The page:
Get more nutritional bang for the grocery buck
Eating better, as in getting more nutritional bang for your grocery store buck is what “Cooking Light What to Eat” is all about. I think any one of any age can learn from this little book with eye-catching magazine-spread worthy photos designed to teach a lot in a glance. The book walks readers down every store aisle from bread to dairy, seafood to meat and snack to ready-to-go cook products with info on serving sizes and better choices. Look for answers to questions like these:
• Does peeling an apple negate the health benefits?
• What should I look for in a granola bar? Fiber? Sugar?
• When should I buy organic?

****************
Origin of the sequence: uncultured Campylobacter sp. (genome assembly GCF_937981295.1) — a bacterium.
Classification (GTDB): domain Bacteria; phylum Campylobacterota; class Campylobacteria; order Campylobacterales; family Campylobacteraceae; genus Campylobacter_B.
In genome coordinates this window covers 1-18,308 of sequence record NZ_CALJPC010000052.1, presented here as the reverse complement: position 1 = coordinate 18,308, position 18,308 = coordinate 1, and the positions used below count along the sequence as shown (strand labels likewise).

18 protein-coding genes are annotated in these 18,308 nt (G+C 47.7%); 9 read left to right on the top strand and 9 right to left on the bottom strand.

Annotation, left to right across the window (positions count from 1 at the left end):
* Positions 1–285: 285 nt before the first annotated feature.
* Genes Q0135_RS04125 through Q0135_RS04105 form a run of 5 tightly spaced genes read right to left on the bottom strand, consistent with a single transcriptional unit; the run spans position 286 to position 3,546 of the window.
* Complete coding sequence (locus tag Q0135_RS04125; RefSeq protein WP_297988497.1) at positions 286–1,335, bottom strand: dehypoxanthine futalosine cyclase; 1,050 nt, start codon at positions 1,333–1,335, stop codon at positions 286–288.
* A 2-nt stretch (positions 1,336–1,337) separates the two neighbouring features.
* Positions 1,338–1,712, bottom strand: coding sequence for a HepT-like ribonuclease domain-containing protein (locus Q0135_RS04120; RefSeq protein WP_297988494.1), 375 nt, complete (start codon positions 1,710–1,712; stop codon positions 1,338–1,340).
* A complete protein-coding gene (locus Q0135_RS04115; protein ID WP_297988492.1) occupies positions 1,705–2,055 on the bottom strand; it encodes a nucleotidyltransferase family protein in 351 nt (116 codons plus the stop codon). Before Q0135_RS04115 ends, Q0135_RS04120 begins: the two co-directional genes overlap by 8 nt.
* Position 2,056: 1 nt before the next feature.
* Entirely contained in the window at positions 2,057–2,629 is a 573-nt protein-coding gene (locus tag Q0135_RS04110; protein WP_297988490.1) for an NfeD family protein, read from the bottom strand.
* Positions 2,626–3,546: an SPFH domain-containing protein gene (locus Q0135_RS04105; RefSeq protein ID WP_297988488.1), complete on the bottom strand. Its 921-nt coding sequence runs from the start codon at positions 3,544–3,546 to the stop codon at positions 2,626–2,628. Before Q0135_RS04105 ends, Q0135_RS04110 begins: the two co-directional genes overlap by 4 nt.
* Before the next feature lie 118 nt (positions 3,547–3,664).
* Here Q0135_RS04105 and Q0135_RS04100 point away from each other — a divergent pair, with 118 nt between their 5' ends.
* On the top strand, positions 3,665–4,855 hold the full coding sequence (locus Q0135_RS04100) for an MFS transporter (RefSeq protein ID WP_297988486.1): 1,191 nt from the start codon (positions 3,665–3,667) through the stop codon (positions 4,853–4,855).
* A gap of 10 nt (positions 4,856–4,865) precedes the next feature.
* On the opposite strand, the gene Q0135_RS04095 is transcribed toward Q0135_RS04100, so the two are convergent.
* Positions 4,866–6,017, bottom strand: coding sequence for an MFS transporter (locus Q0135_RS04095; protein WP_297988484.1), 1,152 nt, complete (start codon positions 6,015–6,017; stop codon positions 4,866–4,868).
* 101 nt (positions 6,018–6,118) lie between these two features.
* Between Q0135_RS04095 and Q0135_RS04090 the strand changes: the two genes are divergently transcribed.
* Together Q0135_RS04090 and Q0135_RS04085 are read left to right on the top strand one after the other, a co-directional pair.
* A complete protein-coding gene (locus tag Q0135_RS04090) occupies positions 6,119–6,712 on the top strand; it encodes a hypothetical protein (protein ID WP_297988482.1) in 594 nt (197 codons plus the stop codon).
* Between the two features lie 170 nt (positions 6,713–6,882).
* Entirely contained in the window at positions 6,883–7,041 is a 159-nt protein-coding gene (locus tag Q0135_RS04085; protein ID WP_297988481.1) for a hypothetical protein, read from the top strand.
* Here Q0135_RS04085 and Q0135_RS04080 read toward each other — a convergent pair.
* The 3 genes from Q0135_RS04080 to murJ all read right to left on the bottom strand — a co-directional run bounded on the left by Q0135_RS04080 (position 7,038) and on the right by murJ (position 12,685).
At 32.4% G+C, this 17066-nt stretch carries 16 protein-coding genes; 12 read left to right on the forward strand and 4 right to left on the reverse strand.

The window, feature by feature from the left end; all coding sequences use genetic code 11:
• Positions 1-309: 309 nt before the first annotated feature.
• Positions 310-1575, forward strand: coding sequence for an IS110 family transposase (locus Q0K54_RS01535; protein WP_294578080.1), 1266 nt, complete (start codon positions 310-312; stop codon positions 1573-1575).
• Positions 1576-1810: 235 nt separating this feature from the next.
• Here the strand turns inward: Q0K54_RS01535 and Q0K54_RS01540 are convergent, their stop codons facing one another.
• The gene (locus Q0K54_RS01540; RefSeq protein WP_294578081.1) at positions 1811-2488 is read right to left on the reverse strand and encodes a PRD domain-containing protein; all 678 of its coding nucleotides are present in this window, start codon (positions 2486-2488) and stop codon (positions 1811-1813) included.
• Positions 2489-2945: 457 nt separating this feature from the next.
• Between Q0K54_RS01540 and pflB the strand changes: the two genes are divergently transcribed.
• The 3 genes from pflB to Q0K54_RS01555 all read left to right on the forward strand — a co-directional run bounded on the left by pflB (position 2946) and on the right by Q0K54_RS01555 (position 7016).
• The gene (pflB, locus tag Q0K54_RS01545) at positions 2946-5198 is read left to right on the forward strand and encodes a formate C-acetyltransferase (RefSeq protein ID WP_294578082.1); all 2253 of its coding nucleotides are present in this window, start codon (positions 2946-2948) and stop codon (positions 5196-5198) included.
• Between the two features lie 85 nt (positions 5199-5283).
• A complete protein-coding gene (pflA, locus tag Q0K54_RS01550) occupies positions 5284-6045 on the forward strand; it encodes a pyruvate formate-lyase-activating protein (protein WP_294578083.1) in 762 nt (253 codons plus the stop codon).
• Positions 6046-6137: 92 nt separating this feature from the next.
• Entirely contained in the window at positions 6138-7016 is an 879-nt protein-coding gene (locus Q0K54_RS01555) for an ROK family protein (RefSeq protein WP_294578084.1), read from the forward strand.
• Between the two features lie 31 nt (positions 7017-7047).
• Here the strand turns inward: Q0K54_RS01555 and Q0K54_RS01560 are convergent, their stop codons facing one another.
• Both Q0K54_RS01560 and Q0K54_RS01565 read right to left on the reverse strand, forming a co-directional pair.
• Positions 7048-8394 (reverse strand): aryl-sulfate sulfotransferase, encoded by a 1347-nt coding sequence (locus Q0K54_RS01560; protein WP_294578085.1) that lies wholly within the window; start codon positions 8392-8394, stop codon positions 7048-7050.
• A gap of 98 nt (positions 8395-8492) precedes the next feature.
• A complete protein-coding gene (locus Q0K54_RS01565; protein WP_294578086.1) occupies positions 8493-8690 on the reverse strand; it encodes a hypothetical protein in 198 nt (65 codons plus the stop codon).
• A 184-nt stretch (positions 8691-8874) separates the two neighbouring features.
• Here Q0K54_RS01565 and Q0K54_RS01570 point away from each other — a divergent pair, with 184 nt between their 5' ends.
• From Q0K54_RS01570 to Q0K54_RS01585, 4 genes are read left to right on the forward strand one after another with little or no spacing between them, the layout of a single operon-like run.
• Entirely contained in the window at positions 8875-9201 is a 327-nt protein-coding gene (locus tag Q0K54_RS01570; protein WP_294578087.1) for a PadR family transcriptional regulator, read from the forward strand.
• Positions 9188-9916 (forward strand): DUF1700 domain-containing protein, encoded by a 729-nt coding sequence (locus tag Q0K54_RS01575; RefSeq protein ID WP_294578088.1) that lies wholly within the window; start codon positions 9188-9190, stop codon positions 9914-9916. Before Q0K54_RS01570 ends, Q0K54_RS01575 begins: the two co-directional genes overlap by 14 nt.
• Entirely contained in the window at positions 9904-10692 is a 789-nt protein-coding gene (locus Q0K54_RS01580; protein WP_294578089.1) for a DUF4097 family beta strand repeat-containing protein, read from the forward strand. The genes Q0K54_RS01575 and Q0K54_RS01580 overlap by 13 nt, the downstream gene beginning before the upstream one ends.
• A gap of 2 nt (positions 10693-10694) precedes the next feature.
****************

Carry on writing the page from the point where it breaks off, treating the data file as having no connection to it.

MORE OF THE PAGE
Here’s some answers I learned:
Fat-free balsamic vinaigrette and fat-free Italian are top healthy dressing choices, honey mustard is in the mid range and French, ranch and blue cheese are on the low rung of the nutritional ladder.
A few good oatmeal add ins:
• 1/2 slice crumbled bacon
• 1 1/2 tablespoons shredded cheese
• 1 1/4 cup nonfat Greek yogurt
• 2 tablespoons diced apple
• 1 tablespoon chopped cashews
• 1 tablespoon strawberry jam
From the Believe it or Not boxes:
One cup of frozen spinach has four times more potassium than raw.
On the frontier of cinnamon
I currently have more cinnamon in my pantry than I have eaten in a lifetime. But I’m challenging myself to use, and enjoy, new shipments for Frontier Natural Products Cinnamon, some fair trade certified good stuff. Ceylon, “true cinnamon,” is so pungent I want to mix it with dusting powder and walk around smelling like a giant gingerbread woman. I’m also working from a big, foil pouch of the line’s premium Vietnamese blend that’s good and powerful. I know folks match cinnamon with Christmas months, but it’s got a summer-patio-grill bite going on, too.